Duterte eyes no work, school dur­ing Sept 21 protest ral­lies

De­fense chief: Mar­tial law an op­tion if Reds at­tack

Manila Times - - FRONT PAGE - LLANESCA T. PANTI

PRES­I­DENT Ro­drigo Duterte is plan­ning to sus­pend classes and gov­ern­ment work on Septem­ber 21 to give pro­test­ers a “free hand” in com­mem­o­rat­ing the 45th an­niver­sary of the dec­la­ra­tion of Mar­tial Law by the late pres­i­dent Fer­di­nand Mar­cos.

“This early, I am an­nounc­ing that I am or­der­ing a hol­i­day so that no­body will get hurt amid th­ese demon­stra­tions,” Duterte said in a ra­dio in­ter­view with Er­win Tulfo yes­ter­day.

“Gov­ern­ment em­ploy­ees need not re­port for work that day. They (pro­test­ers) can oc­cupy all the pub­lic spa­ces avail­able,” said Duterte who also warned com­mu­nist in­sur­gents that he would not hes­i­tate to make a sim­i­lar procla­ma­tion if they would take their re­bel­lion to the streets.

In a sep­a­rate news con­fer­ence, Sec­re­tary Delfin Loren­zana con­firmed the Pres­i­dent’s plan for Septem­ber 21.

“Dur­ing my in­ter­ac­tion with him (Pres­i­dent) this week, he said that in the event of a mas­sive rally in Metro Manila that would in­con­ve­nience the pub­lic, he won’t re­quire peo­ple to go to work. There would be sus­pen­sion of gov­ern­ment work,” Loren­zana said.

“He just wants the pro­test­ers to have a free hand. He did not say what day; maybe it is the 21st, but he will play it by ear,” Loren­zana added.

Mar­tial law ‘re­mote’

At the same time, Loren­zana al- layed pub­lic fears that the Pres­i­dent may de­clare mar­tial law if the com­mu­nist re­bel­lion got out of hand.

“The Pres­i­dent has said it be­fore. If the Left will try to have a mas­sive protest, burn things on the streets, dis­rupt the coun­try, then he might [de­clare mar­tial law]. But as to my es­ti­mates, it is a very re­mote pos­si­bil­ity,” Loren­zana said.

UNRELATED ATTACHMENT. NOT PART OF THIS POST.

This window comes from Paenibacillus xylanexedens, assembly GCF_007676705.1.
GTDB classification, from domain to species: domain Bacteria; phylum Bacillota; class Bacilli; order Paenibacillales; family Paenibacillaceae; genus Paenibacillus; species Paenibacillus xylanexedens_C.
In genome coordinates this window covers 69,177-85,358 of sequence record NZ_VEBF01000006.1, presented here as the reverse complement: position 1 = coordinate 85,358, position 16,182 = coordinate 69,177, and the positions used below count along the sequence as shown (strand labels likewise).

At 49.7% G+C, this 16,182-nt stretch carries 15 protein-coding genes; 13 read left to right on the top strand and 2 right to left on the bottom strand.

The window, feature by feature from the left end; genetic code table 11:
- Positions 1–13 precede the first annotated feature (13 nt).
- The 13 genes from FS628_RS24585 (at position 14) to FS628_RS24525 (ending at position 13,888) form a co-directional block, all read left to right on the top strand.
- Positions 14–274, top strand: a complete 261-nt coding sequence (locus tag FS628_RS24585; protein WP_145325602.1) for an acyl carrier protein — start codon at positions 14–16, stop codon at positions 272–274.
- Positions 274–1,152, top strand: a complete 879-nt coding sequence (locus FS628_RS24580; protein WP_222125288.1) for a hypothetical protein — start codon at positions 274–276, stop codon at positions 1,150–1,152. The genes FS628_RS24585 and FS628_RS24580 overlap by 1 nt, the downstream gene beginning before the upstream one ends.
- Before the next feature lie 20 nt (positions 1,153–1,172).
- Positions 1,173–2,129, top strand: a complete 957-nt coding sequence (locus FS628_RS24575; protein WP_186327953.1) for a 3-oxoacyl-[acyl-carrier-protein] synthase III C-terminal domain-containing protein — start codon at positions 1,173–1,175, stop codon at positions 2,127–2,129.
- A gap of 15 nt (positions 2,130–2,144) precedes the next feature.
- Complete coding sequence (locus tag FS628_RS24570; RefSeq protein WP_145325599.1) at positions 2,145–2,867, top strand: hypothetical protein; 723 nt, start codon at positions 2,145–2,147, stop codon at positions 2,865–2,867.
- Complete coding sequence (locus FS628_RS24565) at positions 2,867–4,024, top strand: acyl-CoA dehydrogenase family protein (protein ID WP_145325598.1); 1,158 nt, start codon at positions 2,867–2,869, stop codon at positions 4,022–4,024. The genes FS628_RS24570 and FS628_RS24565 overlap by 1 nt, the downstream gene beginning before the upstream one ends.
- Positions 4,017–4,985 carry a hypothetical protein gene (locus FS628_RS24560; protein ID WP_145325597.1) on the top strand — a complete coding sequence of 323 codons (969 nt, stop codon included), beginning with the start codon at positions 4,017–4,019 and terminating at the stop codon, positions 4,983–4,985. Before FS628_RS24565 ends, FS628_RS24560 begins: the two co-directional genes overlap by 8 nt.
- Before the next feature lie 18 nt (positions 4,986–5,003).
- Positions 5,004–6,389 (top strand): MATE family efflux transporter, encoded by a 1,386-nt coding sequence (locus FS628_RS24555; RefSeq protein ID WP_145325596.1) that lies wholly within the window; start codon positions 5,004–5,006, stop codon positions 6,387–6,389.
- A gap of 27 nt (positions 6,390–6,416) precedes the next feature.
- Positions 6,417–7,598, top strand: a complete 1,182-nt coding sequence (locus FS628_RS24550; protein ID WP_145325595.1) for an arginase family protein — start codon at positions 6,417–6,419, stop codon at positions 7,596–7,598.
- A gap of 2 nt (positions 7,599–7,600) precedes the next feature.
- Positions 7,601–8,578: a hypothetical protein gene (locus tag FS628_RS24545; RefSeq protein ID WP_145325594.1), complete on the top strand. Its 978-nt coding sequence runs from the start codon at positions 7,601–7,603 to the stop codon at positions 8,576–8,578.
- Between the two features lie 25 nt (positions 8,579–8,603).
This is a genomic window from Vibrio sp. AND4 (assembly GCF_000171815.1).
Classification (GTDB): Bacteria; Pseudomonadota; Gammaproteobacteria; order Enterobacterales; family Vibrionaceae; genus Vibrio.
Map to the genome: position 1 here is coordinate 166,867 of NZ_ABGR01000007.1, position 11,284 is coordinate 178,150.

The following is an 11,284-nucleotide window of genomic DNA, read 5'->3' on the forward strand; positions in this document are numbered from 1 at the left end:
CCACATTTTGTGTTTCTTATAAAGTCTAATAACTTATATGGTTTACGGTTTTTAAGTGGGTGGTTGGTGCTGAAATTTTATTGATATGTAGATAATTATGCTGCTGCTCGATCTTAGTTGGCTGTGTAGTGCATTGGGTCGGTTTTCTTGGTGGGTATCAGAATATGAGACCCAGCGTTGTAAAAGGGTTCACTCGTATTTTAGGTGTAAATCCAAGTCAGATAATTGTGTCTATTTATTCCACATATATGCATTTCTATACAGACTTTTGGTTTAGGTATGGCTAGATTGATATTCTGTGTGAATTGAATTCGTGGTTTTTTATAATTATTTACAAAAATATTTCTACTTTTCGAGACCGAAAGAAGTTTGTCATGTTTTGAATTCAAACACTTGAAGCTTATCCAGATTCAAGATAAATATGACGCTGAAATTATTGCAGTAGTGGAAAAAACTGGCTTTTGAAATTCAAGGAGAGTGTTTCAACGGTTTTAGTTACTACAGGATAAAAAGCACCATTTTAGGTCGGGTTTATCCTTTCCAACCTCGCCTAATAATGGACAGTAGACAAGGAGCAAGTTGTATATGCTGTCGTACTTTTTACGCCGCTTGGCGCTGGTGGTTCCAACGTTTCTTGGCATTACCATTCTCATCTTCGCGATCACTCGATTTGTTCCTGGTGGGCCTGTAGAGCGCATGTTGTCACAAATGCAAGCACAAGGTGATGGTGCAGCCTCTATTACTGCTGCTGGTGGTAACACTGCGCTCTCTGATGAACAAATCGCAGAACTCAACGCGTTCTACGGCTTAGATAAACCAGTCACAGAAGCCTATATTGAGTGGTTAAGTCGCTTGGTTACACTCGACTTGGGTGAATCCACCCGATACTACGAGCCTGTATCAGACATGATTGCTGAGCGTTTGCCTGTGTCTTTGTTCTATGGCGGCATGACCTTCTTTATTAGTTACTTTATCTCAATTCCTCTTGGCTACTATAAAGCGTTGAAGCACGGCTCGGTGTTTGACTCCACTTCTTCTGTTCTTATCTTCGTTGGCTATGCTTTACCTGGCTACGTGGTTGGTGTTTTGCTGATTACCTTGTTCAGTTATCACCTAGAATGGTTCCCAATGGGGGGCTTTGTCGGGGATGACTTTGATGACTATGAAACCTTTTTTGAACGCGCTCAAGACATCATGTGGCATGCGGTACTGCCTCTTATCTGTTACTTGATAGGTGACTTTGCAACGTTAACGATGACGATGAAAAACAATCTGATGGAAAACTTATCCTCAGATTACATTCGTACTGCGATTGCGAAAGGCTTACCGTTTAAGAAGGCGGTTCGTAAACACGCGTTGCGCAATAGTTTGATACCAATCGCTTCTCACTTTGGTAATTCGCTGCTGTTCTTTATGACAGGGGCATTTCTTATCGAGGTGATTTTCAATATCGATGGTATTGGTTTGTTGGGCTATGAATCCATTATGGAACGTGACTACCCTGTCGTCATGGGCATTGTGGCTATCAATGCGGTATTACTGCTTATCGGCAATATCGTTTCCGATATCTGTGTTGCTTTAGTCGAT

Loren­zana be­lit­tled the Left’s ca­pa­bil­ity to con­duct “mas­sive demon­stra­tions across the coun­try that would be dis­rupt­ing the civil gov­ern­ment or the lives of the peo­ple.”

“I don’t think that is go­ing to hap­pen,” Loren­zana said.

Peace ne­go­ti­a­tions be­tween the Duterte ad­min­is­tra­tion and the com­mu­nists had hit an­other road­block af­ter their armed wing, the New Peo­ple’s Army (NPA), staged a se­ries of at­tacks against gov­ern­ment troops in the prov

The fail­ure of Rafael Mariano and Judy Tagui­walo, Left-lean­ing Cab­i­net mem­bers, to get con re­form and so­cial wel­fare, was per­ceived by the Na­tional Demo­cratic Front of the Philip­pines (NDFP), the po­lit­i­cal wing of the Com­mu­nist Party of the Philip­pines (CPP), as a retaliatory act by the Duterte ad­min­is­tra­tion for the stalled talks.

The Mak­abayan bloc at the House of Rep­re­sen­ta­tives has an­nounced its break­away from the ma­jor­ity fol­low­ing the Mar­i­anoTagui­walo de­ba­cle.

Duterte de­clared mar­tial law in Min­danao last May 23 to sup­press a re­bel­lion from the Maute group, which was seek­ing to es­tab­lish an in­de­pen­dent state with Is­lamist leader Is­nilon Hapi­lon as its caliph.

Congress ex­tended the procla­ma­tion un­til yearend.

On Sept. 21, 1972, then pres­i­dent Mar­cos de­clared mar­tial law be­cause of the al­leged com­mu­nist threat.

Based on gov­ern­ment records, about 70,000 were ei­ther vic­tims of tor­ture, ex­tra­ju­di­cial killings or en­forced dis­ap­pear­ances.

Mar­cos lifted mar­tial law on Jan. 17, 1981.

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